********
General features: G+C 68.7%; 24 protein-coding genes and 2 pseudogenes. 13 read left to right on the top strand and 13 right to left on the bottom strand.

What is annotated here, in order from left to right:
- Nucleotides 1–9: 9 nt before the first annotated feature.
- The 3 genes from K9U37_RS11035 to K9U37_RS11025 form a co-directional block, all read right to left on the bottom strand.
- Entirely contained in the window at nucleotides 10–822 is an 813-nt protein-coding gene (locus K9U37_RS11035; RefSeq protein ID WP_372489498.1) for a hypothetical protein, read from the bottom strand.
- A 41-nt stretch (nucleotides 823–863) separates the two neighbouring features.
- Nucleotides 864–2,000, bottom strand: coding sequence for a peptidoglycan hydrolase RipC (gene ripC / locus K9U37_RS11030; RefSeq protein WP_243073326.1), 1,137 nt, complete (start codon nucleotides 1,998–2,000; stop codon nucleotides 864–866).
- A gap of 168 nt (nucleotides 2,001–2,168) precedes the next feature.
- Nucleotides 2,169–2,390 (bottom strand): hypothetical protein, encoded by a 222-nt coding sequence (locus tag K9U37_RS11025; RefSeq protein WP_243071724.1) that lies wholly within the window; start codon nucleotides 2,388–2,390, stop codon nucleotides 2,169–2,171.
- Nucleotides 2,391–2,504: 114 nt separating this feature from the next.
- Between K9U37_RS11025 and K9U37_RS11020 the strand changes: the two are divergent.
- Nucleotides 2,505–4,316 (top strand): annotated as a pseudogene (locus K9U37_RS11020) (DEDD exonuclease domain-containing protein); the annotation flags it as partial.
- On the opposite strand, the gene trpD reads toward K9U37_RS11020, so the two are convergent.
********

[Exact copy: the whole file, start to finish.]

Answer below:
General features: G+C 68.7%; 24 protein-coding genes and 2 pseudogenes. 13 read left to right on the top strand and 13 right to left on the bottom strand.

What is annotated here, in order from left to right:
- Nucleotides 1–9: 9 nt before the first annotated feature.
- The 3 genes from K9U37_RS11035 to K9U37_RS11025 form a co-directional block, all read right to left on the bottom strand.
- Entirely contained in the window at nucleotides 10–822 is an 813-nt protein-coding gene (locus K9U37_RS11035; RefSeq protein ID WP_372489498.1) for a hypothetical protein, read from the bottom strand.
- A 41-nt stretch (nucleotides 823–863) separates the two neighbouring features.
- Nucleotides 864–2,000, bottom strand: coding sequence for a peptidoglycan hydrolase RipC (gene ripC / locus K9U37_RS11030; RefSeq protein WP_243073326.1), 1,137 nt, complete (start codon nucleotides 1,998–2,000; stop codon nucleotides 864–866).
- A gap of 168 nt (nucleotides 2,001–2,168) precedes the next feature.
- Nucleotides 2,169–2,390 (bottom strand): hypothetical protein, encoded by a 222-nt coding sequence (locus tag K9U37_RS11025; RefSeq protein WP_243071724.1) that lies wholly within the window; start codon nucleotides 2,388–2,390, stop codon nucleotides 2,169–2,171.
- Nucleotides 2,391–2,504: 114 nt separating this feature from the next.
- Between K9U37_RS11025 and K9U37_RS11020 the strand changes: the two are divergent.
- Nucleotides 2,505–4,316 (top strand): annotated as a pseudogene (locus K9U37_RS11020) (DEDD exonuclease domain-containing protein); the annotation flags it as partial.
- On the opposite strand, the gene trpD reads toward K9U37_RS11020, so the two are convergent.